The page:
Fathering the fatherless: The Dropbox Movie Trailer

Last night Brian Ivie of Arbella Studios came to Richfield and shared his heart and shared his passion for Christ and film.

brianivieOn his website, a brief bio is given but to hear it from his mouth with his expression was incredible as he said

“I became a Christian while making a movie!”

WOW! To be in a culture all together non christian and to be in his word “bright white” in a world of darkness.  He is the award-winning director of “The Drop Box” and the upcoming music video “Keep Me A Child.” Brian recently graduated from The Bryan Singer Division of Critical Studies at USC’s School of Cinematic Arts, and hails from sunny San Clemente,  California. He is a published film critic, recreational songwriter, and was the only white male in the Saved By Grace Gospel Choir. If Brian were to get a tattoo it would be Galatians 5:1 or Hebrews 2:11. He thanks The Lord daily for his adoption into an eternal family.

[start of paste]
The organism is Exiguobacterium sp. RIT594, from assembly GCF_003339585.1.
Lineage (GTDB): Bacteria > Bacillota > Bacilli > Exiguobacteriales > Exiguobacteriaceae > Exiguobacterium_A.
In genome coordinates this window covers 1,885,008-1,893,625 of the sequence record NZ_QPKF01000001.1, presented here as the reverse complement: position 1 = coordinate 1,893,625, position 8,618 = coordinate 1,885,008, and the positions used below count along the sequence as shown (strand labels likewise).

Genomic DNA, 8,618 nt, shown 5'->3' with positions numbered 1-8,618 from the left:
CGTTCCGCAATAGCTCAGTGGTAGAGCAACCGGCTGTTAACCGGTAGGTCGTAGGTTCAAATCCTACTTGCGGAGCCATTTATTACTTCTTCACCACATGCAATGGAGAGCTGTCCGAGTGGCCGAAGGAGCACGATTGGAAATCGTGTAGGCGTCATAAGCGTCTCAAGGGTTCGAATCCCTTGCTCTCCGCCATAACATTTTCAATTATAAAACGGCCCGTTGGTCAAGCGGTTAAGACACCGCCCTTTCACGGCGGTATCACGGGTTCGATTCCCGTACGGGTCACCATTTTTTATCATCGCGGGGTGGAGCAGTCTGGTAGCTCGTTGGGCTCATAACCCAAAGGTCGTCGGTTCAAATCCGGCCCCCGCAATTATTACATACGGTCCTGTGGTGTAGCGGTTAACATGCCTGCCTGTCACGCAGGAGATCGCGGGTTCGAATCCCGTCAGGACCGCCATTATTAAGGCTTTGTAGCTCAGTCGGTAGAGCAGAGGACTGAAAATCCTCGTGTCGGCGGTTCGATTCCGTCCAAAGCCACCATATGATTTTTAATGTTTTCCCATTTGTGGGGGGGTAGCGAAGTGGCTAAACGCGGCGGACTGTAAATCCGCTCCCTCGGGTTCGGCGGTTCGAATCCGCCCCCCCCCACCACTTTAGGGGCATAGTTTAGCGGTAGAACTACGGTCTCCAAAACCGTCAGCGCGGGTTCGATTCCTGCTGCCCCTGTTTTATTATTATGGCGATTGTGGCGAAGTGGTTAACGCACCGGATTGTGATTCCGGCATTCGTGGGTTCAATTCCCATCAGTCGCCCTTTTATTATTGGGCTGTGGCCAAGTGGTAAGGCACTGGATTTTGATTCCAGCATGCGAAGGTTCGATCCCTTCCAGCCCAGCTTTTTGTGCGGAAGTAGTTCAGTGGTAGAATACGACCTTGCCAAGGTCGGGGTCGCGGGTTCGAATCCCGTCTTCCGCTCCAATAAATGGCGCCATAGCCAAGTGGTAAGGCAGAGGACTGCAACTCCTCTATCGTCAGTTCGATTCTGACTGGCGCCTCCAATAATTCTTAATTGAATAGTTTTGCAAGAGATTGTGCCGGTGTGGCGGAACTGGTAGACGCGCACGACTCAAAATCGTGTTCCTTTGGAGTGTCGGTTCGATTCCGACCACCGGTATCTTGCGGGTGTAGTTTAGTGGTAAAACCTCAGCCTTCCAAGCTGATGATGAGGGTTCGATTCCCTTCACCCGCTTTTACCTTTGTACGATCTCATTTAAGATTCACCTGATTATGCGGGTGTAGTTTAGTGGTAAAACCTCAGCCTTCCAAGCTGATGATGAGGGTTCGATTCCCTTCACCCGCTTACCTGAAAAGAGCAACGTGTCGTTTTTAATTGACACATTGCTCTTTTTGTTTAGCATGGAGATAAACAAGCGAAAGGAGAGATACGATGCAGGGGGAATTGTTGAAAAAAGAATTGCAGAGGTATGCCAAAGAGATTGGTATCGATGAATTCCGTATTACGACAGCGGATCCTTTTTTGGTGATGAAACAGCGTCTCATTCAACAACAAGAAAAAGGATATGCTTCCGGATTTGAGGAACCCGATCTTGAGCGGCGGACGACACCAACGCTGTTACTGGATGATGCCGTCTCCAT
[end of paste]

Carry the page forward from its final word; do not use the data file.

This only scratches the surface of who this young man is and I cannot wait to see how God continues to use this film to help people find their joy in Him.  Brian describes this movie as an opportunity for the gospel to be expressed through the imagery of a pastor taking in not only unwanted babies, but unwanted babies with severe physical ailments.  It is a picture of our lives, broken and unwanted, laid before the feet of Jesus with nothing to give and he not only takes us in and provides for us but call us his children.

I think Justin Taylor summarizes best the description of this movie in his article on the gospel coalition site.  Below is the exert from his article.

In December 2009, a Korean pastor named Lee Jong-rak built a wooden “drop box” on the outer wall of his home. But the box wasn’t intended for clothing, food, or school supplies, it was meant to collect unwanted babies.

When “the drop box” “or “baby box” was constructed a few years ago, it flew completely under the radar of Korean government officials. However, as more and more children arrive in this box every week, the nation is starting to take notice.

Lee knows that his little wooden box isn’t the best solution, but his plight points to a much larger issue of abandonment, both in Korea, and across the globe.

As a simple man, with little education and no public notoriety, Lee was voiceless, much like the children he has sworn to protect.

Soon, the whole world will know his story.

Here is a trailer for the film:

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